New Belgium is providing us with a thought experiment in beer form with Torched Earth.
If the glut of books and movies set in a future that is barren and hard scrabble, the Colorado brewery has made a beer to match it. It’s not good—the beer is made with water that has been tainted with smoke (probably the least of our water worries), with dandelion weeds and drought-resistant millet and buckwheat grains as the main ingredients.
New Belgium is releasing this beer knowing full well that it is going to cause a reaction, most likely of yuck. But that is why we SHOULD drink it. Maybe if we don’t want to end up with that as beer, we might work harder at preserving our planet.
In late October, the news broke that Lagunitas (or was it Heineken) had closed a Community Room charitable space in Portland. It was PR claimed that it was a hard decision to make but I am pretty sure that the big brewery could have stopped taking reservations and then easily found the spare change in the marketing department couch to keep the place afloat through all the booked events or called it quits on January 2nd.
This led me back to a conversation I had recently where the massive Lagunitas complex off the 210 freeway was brought up and how it had completely fallen off the map in the Los Angeles beer universe. Back in time when I was invited there on media day and saw all the space for trucks to be loaded with easy access to move out onto the freeway to send Lagunitas beer to the large SoCal market and presumably to Mexico. Space for brewing and taprooms and food. But years have passed and no rooftop garden bar as spoken of. Nothing but a temporary taproom that had the look of thrown together over a weekend which I don’t even know is open or not anymore. And there ha been nary an update about the whole project since.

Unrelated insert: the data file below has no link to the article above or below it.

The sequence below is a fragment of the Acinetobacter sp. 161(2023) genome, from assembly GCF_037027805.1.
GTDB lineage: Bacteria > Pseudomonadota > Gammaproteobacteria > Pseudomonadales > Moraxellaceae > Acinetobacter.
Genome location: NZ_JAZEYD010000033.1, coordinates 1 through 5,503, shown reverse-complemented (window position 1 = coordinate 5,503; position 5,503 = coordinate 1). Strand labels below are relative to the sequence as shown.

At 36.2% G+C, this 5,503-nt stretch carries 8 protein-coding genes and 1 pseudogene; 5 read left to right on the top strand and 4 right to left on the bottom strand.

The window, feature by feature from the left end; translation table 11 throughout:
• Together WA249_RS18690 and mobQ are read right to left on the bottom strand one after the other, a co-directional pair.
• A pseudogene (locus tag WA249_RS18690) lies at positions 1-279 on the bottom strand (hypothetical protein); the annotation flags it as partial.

If two states are affected, in two widely disparate areas like Portland and SoCal, there is something afoot. This feels like a re-trenchment from above and not something guided by Petaluma HQ. I expected this to happen to one of the “High End” breweries or Constellation with the inflated Ballast Point sale but maybe Heineken hit a financial wall first. A self-imposed wall to be sure.
It would be safe to say that back in 2010, no one would have predicted that beer shoppes would be primarily filled with 16oz cans. Bombers were the reigning king and cans were seen as the realm of big beer.
It is not too early then to guess as to what will be the package of preference in five years time. Maybe this….
…yeah, I doubt it too due to simply figuring out how to shelve them. But the question still stands. What will we be pouring our beer out of. Cans or bottles? What size? Will 10oz stubbies reappear?